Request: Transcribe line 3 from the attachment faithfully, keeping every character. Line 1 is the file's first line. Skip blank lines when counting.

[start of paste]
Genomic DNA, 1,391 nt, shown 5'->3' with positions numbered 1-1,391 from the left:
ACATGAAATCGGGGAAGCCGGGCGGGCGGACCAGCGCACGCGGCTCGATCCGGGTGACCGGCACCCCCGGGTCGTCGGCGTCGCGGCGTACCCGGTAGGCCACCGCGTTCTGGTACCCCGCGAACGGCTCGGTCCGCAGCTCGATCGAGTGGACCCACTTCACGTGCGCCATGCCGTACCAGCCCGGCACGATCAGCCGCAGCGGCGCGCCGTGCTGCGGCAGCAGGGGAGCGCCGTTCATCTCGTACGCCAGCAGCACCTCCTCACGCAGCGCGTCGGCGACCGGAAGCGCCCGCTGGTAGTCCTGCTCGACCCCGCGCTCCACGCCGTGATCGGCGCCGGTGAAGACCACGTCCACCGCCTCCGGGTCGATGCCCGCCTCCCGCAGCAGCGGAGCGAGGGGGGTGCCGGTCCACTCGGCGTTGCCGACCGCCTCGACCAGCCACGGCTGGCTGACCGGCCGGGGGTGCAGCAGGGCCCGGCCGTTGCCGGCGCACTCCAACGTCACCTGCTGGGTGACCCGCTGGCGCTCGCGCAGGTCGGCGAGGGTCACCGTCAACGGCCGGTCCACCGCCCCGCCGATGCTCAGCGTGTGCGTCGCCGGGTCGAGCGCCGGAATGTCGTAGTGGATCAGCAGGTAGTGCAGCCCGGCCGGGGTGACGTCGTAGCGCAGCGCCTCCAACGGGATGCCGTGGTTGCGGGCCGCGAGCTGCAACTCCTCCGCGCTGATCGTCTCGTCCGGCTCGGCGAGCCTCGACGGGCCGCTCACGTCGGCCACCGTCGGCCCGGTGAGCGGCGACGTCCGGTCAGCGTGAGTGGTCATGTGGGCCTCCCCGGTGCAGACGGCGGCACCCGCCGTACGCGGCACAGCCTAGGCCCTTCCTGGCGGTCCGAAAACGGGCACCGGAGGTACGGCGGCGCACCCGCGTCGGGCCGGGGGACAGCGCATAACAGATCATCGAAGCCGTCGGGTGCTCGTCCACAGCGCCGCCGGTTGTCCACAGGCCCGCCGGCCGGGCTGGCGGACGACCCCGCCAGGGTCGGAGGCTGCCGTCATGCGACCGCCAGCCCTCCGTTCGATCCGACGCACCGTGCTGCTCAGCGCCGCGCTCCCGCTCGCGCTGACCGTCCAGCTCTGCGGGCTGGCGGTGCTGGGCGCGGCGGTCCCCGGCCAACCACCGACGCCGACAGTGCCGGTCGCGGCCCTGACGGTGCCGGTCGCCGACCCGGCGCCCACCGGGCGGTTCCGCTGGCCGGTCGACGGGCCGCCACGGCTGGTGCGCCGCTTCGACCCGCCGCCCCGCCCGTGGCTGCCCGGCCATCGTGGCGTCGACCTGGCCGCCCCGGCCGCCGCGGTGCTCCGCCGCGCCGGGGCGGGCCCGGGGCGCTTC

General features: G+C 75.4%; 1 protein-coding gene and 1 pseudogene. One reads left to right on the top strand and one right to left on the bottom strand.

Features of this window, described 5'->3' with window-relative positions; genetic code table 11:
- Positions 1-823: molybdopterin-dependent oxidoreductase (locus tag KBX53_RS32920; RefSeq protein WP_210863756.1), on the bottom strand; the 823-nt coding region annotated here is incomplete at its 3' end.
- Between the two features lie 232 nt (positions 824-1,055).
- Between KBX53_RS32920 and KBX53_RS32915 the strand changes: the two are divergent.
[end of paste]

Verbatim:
General features: G+C 75.4%; 1 protein-coding gene and 1 pseudogene. One reads left to right on the top strand and one right to left on the bottom strand.